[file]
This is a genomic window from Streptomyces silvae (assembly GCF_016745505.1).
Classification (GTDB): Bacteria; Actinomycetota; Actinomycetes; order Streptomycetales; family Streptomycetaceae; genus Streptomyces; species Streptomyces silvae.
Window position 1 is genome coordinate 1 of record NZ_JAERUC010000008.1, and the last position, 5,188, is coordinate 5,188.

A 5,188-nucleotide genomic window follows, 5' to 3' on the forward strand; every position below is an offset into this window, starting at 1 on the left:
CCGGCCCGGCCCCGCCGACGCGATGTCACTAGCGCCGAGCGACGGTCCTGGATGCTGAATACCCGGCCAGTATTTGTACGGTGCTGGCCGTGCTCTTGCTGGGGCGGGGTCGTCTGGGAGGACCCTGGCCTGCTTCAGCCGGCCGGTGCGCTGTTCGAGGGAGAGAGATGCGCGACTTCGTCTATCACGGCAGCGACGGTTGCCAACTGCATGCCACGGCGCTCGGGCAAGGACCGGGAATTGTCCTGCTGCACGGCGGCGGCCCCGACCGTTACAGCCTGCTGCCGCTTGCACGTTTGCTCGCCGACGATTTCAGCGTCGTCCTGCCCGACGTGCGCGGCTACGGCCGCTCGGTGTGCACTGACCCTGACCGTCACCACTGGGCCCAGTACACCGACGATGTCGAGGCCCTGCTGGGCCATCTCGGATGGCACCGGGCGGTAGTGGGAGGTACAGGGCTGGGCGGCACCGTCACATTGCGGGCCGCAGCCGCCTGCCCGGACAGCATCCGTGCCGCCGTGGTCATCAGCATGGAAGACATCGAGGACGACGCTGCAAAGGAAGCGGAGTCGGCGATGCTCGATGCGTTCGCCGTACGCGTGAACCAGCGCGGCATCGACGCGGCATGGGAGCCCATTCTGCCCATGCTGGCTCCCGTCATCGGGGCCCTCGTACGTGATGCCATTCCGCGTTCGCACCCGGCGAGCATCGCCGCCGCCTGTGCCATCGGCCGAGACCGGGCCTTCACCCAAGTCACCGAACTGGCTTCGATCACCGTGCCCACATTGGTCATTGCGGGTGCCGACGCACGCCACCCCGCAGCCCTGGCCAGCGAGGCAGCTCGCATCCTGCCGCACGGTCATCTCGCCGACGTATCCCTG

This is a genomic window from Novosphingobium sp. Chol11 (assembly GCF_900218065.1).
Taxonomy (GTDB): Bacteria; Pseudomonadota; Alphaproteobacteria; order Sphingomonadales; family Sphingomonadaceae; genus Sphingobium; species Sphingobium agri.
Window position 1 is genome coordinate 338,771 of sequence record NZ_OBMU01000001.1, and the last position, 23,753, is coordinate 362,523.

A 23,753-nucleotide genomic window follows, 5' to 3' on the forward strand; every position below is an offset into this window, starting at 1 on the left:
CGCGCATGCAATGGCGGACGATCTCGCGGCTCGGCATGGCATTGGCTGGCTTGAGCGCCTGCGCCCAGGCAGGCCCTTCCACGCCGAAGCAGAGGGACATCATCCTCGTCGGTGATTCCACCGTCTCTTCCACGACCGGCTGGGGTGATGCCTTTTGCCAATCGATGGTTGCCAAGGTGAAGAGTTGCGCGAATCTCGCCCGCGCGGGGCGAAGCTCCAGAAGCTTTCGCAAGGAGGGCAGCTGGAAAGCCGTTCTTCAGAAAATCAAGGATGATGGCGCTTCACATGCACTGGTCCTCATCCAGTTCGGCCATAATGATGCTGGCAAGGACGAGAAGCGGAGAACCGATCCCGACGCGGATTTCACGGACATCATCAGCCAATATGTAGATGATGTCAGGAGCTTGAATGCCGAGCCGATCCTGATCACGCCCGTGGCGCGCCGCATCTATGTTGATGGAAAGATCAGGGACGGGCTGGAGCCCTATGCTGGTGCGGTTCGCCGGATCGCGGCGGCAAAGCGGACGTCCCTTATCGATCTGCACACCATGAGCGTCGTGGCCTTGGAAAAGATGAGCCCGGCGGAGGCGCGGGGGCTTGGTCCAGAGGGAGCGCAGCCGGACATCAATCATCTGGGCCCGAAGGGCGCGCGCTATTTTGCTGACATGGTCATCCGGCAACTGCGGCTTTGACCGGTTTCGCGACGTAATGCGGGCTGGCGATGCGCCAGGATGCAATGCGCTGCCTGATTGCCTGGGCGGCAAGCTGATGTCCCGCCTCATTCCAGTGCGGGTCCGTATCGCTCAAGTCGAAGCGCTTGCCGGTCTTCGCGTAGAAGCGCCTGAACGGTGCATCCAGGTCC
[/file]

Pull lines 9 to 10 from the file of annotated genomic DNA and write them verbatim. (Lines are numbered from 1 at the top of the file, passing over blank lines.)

A 23,753-nucleotide genomic window follows, 5' to 3' on the forward strand; every position below is an offset into this window, starting at 1 on the left:
CGCGCATGCAATGGCGGACGATCTCGCGGCTCGGCATGGCATTGGCTGGCTTGAGCGCCTGCGCCCAGGCAGGCCCTTCCACGCCGAAGCAGAGGGACATCATCCTCGTCGGTGATTCCACCGTCTCTTCCACGACCGGCTGGGGTGATGCCTTTTGCCAATCGATGGTTGCCAAGGTGAAGAGTTGCGCGAATCTCGCCCGCGCGGGGCGAAGCTCCAGAAGCTTTCGCAAGGAGGGCAGCTGGAAAGCCGTTCTTCAGAAAATCAAGGATGATGGCGCTTCACATGCACTGGTCCTCATCCAGTTCGGCCATAATGATGCTGGCAAGGACGAGAAGCGGAGAACCGATCCCGACGCGGATTTCACGGACATCATCAGCCAATATGTAGATGATGTCAGGAGCTTGAATGCCGAGCCGATCCTGATCACGCCCGTGGCGCGCCGCATCTATGTTGATGGAAAGATCAGGGACGGGCTGGAGCCCTATGCTGGTGCGGTTCGCCGGATCGCGGCGGCAAAGCGGACGTCCCTTATCGATCTGCACACCATGAGCGTCGTGGCCTTGGAAAAGATGAGCCCGGCGGAGGCGCGGGGGCTTGGTCCAGAGGGAGCGCAGCCGGACATCAATCATCTGGGCCCGAAGGGCGCGCGCTATTTTGCTGACATGGTCATCCGGCAACTGCGGCTTTGACCGGTTTCGCGACGTAATGCGGGCTGGCGATGCGCCAGGATGCAATGCGCTGCCTGATTGCCTGGGCGGCAAGCTGATGTCCCGCCTCATTCCAGTGCGGGTCCGTATCGCTCAAGTCGAAGCGCTTGCCGGTCTTCGCGTAGAAGCGCCTGAACGGTGCATCCAGGTCC